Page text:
The benefits of financial literacy are many. From a microeconomic perspective we see that the financially savvy are more likely to have savings for a rainy day and to plan for retirement. They also tend to avoid debts that cannot be paid in the future. And they are unlikely to get caught by nasty surprises.

From a macroeconomic perspective, financial literacy is also important. Responsible financial behavior reduces the social costs that go hand in hand with problematic debts. It thereby contributes to financial stability, trust in financial markets and economic development in general.

Two days ago, the OECD published the results of a financial literacy survey in Europe. Respondents were asked about basic financial concepts. It emerged that in many EU-countries one in five do not understand the concept of inflation. And seven in ten people do not grasp the basic concept of compound interest.

The survey also revealed that in almost all EU-countries more than 80 percent of people choose financial products without shopping around or gaining independent advice. And over 40 percent chose such products without gathering any relevant information. Therefore, proper financial education initiatives are clearly as important as providing access to financial services.

Through experience, certainly in our country, we have learned that financial education benefits from a national, coordinated effort: combining government, the business community, academia and civil society at large.

The number of EU countries with a national strategy for financial education has grown in recent years. Five countries have implemented a national strategy and nine countries are in the process of doing so. And in four others, a national strategy is being developed or designed. This makes a total of 18 EU countries that have chosen the path of a comprehensive approach. It is my fervent hope that many more countries in the EU will follow suit.

Finally, in addition to providing universal access to financial services and enhancing financial education, we are faced with a new development, which holds great promise: the advent of fintech. Fintech is on the march, bringing new providers, new products and new delivery mechanisms. It is introducing a whole new cast of players to the mix, producing exciting innovations that have massive impact on the way money changes hands. Think of peer-to-peer lending platforms, cryptocurrencies and crowdfunding, to name a few.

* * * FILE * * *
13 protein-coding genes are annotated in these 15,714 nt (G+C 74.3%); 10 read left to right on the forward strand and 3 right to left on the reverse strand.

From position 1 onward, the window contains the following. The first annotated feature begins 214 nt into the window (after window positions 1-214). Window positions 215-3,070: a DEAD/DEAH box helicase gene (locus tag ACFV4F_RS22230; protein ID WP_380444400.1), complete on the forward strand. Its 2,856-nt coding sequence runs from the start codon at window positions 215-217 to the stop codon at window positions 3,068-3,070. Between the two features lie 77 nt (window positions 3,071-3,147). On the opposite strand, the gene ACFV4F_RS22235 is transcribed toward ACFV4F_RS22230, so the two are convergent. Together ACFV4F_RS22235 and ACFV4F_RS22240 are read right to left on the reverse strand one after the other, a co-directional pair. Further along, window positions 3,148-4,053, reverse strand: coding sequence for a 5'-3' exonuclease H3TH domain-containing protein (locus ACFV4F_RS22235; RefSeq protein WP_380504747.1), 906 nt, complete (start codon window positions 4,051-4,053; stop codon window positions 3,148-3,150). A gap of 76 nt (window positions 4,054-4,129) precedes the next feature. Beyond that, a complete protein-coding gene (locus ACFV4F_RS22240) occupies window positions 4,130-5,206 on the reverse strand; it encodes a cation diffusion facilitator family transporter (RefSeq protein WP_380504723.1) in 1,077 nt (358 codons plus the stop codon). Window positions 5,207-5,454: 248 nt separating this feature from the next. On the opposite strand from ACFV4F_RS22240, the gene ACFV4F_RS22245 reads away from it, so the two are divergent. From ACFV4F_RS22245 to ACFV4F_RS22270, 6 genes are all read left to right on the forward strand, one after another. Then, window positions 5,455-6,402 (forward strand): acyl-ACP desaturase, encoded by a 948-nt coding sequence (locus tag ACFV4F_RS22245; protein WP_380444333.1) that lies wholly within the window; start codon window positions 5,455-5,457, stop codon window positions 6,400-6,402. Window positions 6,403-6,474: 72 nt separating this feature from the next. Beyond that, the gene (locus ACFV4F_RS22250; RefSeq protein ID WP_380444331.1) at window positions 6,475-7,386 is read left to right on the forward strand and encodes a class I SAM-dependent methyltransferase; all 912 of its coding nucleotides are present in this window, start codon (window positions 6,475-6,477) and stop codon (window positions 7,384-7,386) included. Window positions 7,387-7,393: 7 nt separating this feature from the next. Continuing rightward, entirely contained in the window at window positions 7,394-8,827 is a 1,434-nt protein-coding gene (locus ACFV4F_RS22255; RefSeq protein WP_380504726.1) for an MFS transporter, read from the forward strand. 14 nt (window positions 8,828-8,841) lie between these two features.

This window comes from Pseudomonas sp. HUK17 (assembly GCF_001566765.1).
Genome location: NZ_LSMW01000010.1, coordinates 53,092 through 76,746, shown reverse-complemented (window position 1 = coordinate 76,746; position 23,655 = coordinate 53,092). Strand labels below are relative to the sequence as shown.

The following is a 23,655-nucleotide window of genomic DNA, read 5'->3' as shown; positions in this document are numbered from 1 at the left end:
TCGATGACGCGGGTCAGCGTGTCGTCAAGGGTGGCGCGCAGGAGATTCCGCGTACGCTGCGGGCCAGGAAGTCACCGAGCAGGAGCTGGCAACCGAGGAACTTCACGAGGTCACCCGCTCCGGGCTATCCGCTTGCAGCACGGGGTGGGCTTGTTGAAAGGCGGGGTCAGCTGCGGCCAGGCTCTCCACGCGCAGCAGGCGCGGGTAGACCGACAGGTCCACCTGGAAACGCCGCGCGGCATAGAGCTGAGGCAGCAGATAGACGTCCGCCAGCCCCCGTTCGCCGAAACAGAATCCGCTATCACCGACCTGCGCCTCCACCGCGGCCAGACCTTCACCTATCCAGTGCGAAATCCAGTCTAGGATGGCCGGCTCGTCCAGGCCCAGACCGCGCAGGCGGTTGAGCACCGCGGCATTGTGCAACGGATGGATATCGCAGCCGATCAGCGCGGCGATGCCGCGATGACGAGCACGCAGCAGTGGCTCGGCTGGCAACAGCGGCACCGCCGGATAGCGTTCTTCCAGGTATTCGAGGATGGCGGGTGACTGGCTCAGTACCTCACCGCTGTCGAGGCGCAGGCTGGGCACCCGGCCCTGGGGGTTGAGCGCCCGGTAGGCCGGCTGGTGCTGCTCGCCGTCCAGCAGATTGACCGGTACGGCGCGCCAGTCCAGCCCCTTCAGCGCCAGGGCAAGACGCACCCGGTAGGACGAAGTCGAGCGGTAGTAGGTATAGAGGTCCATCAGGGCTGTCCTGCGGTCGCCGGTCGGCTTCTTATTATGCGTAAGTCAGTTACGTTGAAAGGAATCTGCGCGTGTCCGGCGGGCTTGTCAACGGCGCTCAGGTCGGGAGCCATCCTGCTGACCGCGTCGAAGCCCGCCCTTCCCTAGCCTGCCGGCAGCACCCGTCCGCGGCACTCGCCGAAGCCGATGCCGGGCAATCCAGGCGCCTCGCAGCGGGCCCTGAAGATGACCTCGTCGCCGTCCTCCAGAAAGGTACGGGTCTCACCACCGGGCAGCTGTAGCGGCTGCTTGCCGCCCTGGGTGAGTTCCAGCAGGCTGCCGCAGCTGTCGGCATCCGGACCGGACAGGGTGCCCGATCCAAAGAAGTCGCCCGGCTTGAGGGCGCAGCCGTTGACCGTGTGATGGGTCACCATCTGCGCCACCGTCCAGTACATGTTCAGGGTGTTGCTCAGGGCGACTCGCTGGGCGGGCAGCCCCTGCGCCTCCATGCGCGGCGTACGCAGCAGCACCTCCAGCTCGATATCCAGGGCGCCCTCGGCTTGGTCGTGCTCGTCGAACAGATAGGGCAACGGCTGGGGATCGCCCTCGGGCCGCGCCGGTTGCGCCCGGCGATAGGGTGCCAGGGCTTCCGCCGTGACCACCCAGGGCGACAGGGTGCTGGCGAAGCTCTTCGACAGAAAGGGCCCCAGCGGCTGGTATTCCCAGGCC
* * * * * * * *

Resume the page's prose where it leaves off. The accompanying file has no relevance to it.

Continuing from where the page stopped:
In this brave new world, what will be the fate of existing financial service providers and regulators? Will new technologies solve some of the long-standing, unsolved challenges we face everywhere? Take SME finance. Traditional players lack the means to profitably lend small amounts to this vast, complex, but extremely important segment. Will new players succeed where others have failed by utilizing innovative credit scoring models? Will they be mining data from previously untapped data sources ranging from social media to satellite data? Only time will tell.

But for all its promise, fintech may also entail financial exclusion for some. Those unable to keep pace with technological change. Our major challenge is to ensure that these innovations provide benefit beyond the technologically savvy to as many people as possible.

From a macroeconomic perspective, one of the largest dilemmas for policymakers, regulators and supervisors is safeguarding customers, investors and businesses while not stifling innovation by overregulating. But a lot of work will undoubtedly be needed to strike a balance in the subject of dealing with fintech.

Ladies and gentlemen, let me conclude. Standing in a place which has seen great progress, I wonder how this place will look 130 years from now. The coal plant workers of 1885 could never have imagined the transformation of their factory to the creative hub that it is now. Just like we today cannot possibly predict the future.

We only know this: we need to create economies in which everybody can benefit. The aim is to create a stimulating climate for new initiatives, development and equitable growth. Financial inclusion is one of the means towards achieving this goal.

I wish you lots of wisdom and lots of success in your work. Thank you.